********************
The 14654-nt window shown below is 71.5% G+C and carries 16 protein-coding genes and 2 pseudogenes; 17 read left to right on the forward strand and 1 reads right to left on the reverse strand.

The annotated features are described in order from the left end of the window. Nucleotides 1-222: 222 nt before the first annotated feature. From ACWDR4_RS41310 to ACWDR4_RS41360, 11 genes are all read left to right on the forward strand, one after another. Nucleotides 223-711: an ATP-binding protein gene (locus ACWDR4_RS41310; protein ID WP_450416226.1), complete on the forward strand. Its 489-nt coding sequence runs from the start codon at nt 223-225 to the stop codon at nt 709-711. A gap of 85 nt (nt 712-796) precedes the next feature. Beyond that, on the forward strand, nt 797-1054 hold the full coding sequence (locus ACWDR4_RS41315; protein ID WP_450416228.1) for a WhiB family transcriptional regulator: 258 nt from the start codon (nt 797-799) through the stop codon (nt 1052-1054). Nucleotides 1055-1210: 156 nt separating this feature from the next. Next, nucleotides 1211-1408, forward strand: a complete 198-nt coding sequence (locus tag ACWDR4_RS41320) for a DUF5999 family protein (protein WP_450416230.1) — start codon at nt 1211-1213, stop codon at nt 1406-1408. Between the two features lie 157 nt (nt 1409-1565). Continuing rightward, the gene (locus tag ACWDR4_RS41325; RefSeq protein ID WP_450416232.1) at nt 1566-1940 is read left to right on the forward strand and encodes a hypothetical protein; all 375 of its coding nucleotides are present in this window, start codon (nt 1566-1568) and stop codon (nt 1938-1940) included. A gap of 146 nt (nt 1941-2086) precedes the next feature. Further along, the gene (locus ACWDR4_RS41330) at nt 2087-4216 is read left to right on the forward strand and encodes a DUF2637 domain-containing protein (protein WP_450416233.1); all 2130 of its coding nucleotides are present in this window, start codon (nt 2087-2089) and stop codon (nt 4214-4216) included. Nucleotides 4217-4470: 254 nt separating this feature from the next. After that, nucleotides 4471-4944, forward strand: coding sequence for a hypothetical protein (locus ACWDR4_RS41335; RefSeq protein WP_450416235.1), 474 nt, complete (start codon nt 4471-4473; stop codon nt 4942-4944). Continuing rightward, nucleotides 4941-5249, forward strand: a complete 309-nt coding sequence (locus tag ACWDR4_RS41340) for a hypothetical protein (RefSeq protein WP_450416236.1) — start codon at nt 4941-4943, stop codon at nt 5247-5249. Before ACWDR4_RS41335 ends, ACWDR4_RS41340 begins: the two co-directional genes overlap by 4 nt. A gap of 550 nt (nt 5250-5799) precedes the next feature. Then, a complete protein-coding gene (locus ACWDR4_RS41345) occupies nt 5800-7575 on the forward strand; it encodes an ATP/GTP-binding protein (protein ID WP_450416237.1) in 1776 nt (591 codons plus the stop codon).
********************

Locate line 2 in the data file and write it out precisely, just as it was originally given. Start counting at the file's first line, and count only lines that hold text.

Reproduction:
The annotated features are described in order from the left end of the window. Nucleotides 1-222: 222 nt before the first annotated feature. From ACWDR4_RS41310 to ACWDR4_RS41360, 11 genes are all read left to right on the forward strand, one after another. Nucleotides 223-711: an ATP-binding protein gene (locus ACWDR4_RS41310; protein ID WP_450416226.1), complete on the forward strand. Its 489-nt coding sequence runs from the start codon at nt 223-225 to the stop codon at nt 709-711. A gap of 85 nt (nt 712-796) precedes the next feature. Beyond that, on the forward strand, nt 797-1054 hold the full coding sequence (locus ACWDR4_RS41315; protein ID WP_450416228.1) for a WhiB family transcriptional regulator: 258 nt from the start codon (nt 797-799) through the stop codon (nt 1052-1054). Nucleotides 1055-1210: 156 nt separating this feature from the next. Next, nucleotides 1211-1408, forward strand: a complete 198-nt coding sequence (locus tag ACWDR4_RS41320) for a DUF5999 family protein (protein WP_450416230.1) — start codon at nt 1211-1213, stop codon at nt 1406-1408. Between the two features lie 157 nt (nt 1409-1565). Continuing rightward, the gene (locus tag ACWDR4_RS41325; RefSeq protein ID WP_450416232.1) at nt 1566-1940 is read left to right on the forward strand and encodes a hypothetical protein; all 375 of its coding nucleotides are present in this window, start codon (nt 1566-1568) and stop codon (nt 1938-1940) included. A gap of 146 nt (nt 1941-2086) precedes the next feature. Further along, the gene (locus ACWDR4_RS41330) at nt 2087-4216 is read left to right on the forward strand and encodes a DUF2637 domain-containing protein (protein WP_450416233.1); all 2130 of its coding nucleotides are present in this window, start codon (nt 2087-2089) and stop codon (nt 4214-4216) included. Nucleotides 4217-4470: 254 nt separating this feature from the next. After that, nucleotides 4471-4944, forward strand: coding sequence for a hypothetical protein (locus ACWDR4_RS41335; RefSeq protein WP_450416235.1), 474 nt, complete (start codon nt 4471-4473; stop codon nt 4942-4944). Continuing rightward, nucleotides 4941-5249, forward strand: a complete 309-nt coding sequence (locus tag ACWDR4_RS41340) for a hypothetical protein (RefSeq protein WP_450416236.1) — start codon at nt 4941-4943, stop codon at nt 5247-5249. Before ACWDR4_RS41335 ends, ACWDR4_RS41340 begins: the two co-directional genes overlap by 4 nt. A gap of 550 nt (nt 5250-5799) precedes the next feature. Then, a complete protein-coding gene (locus ACWDR4_RS41345) occupies nt 5800-7575 on the forward strand; it encodes an ATP/GTP-binding protein (protein ID WP_450416237.1) in 1776 nt (591 codons plus the stop codon).